Just wondering... Space complexity?
I know I can do workarounds with #defined DEBUG, but
Debug must be replaced wit Trace
The original rationale was that Silverlight didn't have it. However, now that we're rebasing our Base Class Libraries atop 4.5 instead of Silverlight....
That's a very good question. We'll discuss adding the Trace class to our profile for the beta releases.
We will be adding System.Diagnostics.Trace in a future release.
Note: This does not include System.Configuration.dll support, .config file parsing, System.Diagnostics.Switch, Trace.CorrelationManager, and anything depending on those. (So no configuring your Trace switches from a config file.) The reason for this is that we explicitly exclude System.Configuration.dll because including it would pull in most of System.Xml.dll, significantly increasing the minimum app size.
OK I thought original rationale was - Silverlight did not have it, but there is a lot stuff (like sync methods) in Mono Mobile profile added.
This is no criticism - just need to know why where and when You did draw a line to do it or not. For example I use sync methods a lot to do proof-of-concept in hours/days. Today/tomorrow with async rewrite will be quite easy.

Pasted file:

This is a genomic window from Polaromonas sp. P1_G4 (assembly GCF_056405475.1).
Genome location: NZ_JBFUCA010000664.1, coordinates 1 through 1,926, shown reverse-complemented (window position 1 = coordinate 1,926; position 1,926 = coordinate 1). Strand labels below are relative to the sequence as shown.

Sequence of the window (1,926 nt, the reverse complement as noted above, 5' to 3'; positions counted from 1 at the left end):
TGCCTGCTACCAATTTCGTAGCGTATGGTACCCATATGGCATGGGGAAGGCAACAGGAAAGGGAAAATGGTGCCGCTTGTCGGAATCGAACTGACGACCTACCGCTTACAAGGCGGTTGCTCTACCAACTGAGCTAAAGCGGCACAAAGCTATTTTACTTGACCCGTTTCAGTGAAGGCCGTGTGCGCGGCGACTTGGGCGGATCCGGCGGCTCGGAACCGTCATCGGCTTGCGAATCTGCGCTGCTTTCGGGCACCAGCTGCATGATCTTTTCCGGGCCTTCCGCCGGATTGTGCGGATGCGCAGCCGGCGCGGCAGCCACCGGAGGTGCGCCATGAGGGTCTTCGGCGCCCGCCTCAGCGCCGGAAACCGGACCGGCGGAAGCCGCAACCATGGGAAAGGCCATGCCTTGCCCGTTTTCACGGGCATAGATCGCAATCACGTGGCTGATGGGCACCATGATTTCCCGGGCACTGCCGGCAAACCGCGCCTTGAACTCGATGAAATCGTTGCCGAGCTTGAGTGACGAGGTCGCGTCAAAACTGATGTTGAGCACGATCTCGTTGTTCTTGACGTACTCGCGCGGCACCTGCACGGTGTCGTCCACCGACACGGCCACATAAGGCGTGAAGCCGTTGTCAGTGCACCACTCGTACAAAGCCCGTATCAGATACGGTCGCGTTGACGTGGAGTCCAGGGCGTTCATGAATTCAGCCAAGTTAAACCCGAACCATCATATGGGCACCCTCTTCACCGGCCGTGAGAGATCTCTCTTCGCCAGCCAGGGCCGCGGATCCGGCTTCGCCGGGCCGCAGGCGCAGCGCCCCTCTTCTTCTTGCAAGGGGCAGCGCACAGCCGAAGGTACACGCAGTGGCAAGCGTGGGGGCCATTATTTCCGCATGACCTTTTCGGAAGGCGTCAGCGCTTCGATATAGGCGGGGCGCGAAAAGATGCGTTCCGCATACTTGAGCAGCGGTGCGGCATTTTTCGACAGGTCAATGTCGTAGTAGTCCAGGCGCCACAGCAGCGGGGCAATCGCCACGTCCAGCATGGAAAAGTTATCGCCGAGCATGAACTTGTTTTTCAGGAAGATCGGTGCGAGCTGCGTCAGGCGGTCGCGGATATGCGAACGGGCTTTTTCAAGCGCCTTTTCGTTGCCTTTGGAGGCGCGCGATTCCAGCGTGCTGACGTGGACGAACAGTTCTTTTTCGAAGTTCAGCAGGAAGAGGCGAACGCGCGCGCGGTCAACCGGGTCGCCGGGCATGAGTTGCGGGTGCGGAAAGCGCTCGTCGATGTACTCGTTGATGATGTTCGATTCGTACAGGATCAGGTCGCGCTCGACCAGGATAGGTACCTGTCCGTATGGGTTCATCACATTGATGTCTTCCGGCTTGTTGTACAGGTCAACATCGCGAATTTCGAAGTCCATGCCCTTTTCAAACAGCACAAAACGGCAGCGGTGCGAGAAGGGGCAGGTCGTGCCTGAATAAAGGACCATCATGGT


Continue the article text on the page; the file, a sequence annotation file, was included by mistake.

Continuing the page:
When porting libs and apps, we hit a lot problems like this one with Trace. And I think it is quite fundamental to write some kind of log. OK Silverlight does not allows it, but this is kind subject to discussion too right? OK where to write/dump and how... But in OutOfBrowser this makes a lot of sense - OOB is for me "desktop" app.
Regarding porting - I try to make original code intact as long as it goes. That is the reason I asked about trace.
Configuration is one opened question too. Yes I was afraid System.Xml.dll would be pulled in, but why not leaving that as an option for enterprise apps. You (Xamarin) and rest of us have bad luck to port mostly from desktop to mobile, where it is all about reduction and not exstension. And the first one is PIA. Even worse if one has to work with server side assemblies like log4net (I needed whole day just to split netfx client profile and asp.net). Besides there is "no .config movement", but that is hype like everything. We need to store config and settings xml, json, ini does not matter, I dump my objects into files (that is the reason for SharpSerializer port) and I'm OK, but for fast-time-to-market config stuf would not hurt as optional reference.
In this case I think there is no need to dicslaim that something will not be included (.config parsing).
BTW what is so big in System.Xml? Parser? Would it be possible do parse .configs with Linq2Xml?
Just to retain API? I don't know never looked at it, needs work for sure.
So this is almost decided to add Trace? You are really fast.
"Adding Trace" is perhaps an oversimplification. I added the System.Diagnostics.Trace type.
However, adding the Trace type does not mean adding the entire "Trace-related" infrastructure. These are the files compiled into the MOBILE profile. What's missing from that list? Switches: there's no Switch, SourceSwitch, or anything related to Switches.